“We’ve wanted to put out a cookbook on Russian cuisine for a long time,” says Ofer Vardi, owner and publisher of Lunchbox Books. This local press specializes in cookbooks that include research on the social and cultural background of the featured food. Blumin says he remembers the trip to Israel from Ukraine with his family when he was 11 “as a magical experience full of wonders. But then when we got here the whole experience of feeling like a foreign immigrant hit us, along with the realization that there was no turning back. Now, nearly a generation later, with our Israeliness clear and undeniable, we can at least look back nostalgically and reminisce about the past. It began with three Israeli poets of Russian extraction who published books that dealt with the immigrant experience; continued with our group, which also organizes poetry and cultural evenings in Russian, and reached a peak with the Novy God celebrations, and hosting native Israelis at the New Year’s festivities that were once considered practically a pagan ritual.”
“This year marks the 25th anniversary of the big Russian aliyah,” adds Shalom Bugoslavsky, writer of a Hebrew blog called “Forget the numbers and let’s talk about it” and an active member of Generation 1.5. “The first-generation immigrants weren’t concerned with exporting their culture. They were focused on survival, and in hiding and preserving at home the signs of their foreign culture. The people of Generation 1.5 – who weren’t born in Israel but immigrated here at a relatively young age – show different behavior patterns. As children and teenagers they did their best to be Israelis, but by the time they’re in their twenties and thirties, they don’t feel like they have to prove anything to anyone. And at the same time they also come to the realization that they’re not just a unique individual snowflake. They have a family and a heritage and, as they can see their grandparents aging, they feel a need to preserve that heritage.”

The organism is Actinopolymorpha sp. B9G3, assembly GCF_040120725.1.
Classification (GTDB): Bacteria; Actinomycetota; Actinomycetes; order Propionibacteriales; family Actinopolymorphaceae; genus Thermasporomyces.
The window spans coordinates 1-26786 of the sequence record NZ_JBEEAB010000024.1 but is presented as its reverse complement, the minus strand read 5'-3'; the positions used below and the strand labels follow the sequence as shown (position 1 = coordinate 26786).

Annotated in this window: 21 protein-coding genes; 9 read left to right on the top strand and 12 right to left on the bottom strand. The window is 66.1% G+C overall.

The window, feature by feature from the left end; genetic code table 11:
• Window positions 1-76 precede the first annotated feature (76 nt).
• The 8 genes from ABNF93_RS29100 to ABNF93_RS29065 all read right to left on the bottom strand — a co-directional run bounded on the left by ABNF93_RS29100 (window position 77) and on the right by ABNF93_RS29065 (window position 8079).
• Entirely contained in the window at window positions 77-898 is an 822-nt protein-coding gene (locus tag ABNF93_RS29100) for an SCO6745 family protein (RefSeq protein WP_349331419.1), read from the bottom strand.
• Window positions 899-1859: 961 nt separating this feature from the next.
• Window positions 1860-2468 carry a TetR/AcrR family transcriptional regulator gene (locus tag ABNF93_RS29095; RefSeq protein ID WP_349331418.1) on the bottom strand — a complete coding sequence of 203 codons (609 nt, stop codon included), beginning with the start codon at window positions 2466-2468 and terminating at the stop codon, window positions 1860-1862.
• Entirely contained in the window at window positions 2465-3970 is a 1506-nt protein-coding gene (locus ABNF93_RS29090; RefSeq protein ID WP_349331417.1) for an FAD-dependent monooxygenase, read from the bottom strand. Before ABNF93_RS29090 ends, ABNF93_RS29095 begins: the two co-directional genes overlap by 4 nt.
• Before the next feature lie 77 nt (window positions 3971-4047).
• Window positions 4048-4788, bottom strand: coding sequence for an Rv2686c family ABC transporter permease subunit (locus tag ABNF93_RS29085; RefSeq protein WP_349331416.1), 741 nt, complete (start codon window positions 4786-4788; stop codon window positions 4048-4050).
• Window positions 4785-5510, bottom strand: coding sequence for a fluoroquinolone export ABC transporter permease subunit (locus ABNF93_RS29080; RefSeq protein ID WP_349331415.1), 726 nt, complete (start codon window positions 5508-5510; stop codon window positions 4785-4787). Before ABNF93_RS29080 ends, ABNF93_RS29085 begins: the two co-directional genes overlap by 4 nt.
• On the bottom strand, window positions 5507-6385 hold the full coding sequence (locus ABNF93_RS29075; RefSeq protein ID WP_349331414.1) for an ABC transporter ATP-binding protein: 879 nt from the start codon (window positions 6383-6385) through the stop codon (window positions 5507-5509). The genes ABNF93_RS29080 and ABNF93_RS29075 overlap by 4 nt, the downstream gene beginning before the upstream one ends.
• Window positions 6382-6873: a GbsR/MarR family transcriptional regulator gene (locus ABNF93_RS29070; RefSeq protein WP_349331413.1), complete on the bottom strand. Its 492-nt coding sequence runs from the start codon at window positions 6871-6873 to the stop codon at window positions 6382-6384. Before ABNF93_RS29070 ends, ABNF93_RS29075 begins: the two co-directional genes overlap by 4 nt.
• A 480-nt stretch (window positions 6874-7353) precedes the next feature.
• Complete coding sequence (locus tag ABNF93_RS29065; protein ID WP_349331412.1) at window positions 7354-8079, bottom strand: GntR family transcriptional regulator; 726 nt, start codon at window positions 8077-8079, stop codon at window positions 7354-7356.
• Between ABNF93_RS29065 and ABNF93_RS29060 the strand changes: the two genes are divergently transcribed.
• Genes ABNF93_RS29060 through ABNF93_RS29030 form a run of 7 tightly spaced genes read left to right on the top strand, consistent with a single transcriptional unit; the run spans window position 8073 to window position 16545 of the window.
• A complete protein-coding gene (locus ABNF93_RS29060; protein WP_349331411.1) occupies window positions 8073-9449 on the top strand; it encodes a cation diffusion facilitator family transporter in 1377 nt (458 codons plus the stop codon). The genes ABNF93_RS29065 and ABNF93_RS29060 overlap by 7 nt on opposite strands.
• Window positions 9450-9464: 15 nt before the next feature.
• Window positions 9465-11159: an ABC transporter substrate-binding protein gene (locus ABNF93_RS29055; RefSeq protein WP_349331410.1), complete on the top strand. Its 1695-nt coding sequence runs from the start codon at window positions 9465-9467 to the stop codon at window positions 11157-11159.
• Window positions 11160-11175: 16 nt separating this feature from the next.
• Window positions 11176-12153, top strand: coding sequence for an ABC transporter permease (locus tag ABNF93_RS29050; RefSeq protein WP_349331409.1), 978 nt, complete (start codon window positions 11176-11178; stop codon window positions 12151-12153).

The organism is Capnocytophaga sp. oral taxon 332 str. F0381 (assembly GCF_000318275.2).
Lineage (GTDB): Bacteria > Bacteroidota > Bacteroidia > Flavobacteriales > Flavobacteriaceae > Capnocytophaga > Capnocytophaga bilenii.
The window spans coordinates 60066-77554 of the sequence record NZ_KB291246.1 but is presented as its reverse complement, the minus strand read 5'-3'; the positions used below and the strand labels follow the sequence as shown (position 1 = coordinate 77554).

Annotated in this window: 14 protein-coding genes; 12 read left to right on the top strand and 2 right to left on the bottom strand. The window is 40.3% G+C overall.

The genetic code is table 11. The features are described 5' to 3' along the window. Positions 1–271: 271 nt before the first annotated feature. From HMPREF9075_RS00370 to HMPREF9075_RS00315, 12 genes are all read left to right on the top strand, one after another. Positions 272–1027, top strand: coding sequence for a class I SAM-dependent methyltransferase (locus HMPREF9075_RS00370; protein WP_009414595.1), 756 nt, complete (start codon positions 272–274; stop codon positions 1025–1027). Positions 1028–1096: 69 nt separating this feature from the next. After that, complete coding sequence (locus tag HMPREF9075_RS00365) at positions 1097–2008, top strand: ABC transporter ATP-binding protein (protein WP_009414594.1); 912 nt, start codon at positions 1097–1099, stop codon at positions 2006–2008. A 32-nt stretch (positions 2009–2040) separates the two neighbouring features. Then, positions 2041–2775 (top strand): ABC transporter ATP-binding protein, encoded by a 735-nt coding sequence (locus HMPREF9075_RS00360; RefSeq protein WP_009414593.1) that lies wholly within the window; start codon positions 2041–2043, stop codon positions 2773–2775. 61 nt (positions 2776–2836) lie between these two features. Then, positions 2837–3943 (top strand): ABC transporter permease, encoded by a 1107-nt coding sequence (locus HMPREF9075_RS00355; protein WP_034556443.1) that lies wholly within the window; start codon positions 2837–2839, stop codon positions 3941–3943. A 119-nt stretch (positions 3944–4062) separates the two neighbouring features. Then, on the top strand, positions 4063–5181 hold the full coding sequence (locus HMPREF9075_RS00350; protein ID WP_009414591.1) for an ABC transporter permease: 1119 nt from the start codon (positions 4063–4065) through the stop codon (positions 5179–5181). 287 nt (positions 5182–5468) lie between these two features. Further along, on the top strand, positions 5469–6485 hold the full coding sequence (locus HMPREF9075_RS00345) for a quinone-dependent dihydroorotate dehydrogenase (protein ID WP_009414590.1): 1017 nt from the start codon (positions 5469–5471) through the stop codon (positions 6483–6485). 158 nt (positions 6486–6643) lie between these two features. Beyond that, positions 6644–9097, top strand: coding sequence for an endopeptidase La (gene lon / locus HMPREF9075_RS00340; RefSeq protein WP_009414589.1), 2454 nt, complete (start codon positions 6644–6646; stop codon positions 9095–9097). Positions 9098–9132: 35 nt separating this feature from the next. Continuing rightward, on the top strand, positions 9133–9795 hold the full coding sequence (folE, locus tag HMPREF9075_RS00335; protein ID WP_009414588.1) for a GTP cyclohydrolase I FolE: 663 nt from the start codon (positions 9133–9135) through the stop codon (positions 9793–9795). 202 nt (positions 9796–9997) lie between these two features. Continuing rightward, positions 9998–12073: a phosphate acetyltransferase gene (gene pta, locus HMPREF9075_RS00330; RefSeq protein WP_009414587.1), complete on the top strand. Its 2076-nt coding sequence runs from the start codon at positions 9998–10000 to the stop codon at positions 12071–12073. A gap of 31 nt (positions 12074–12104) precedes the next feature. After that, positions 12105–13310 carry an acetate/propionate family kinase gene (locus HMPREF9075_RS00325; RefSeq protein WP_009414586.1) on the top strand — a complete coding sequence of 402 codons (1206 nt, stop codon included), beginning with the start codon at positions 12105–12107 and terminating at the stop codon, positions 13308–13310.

Napoleon in Russia
After the ukha comes the zraze – meat patties filled with hard-boiled eggs and served with spelt; this is followed by a Russian-style Napoleon cake – a five-tiered masterpiece of beautiful flaky dough with rich buttery cream between the layers. All the dishes that were served at this meal, and which will be featured in the book alongside many more recipes, are ones that stir nostalgic longing for anyone who grew up in the former Soviet Union. Though it’s being referred to as “the Russian cookbook,” it could more accurately be called “the Soviet cookbook.”
“As part of their attempt to create a single nation, Soviet leaders tried to create dishes that would be a common denominator for all the people of the Soviet Union,” says Blumin. “Kind of like what happened with the Zionist movement in Israel, which viewed food mainly as a source of nutrition and a tool for re-education. The list of common Soviet foods includes things like plov, which is really a Central Asian dish, and Georgian foods, even if the ethnic origins weren’t always noted or known, and these are the foods that stir childhood longings in all of us.”
In addition to recipes that have become part of the Soviet Russian canon, the new cookbook will include stories written by Goldberg and Blumin about Soviet culinary culture and Soviet-Jewish-Israeli culinary culture as seen through the eyes of the second generation of Soviet immigrants.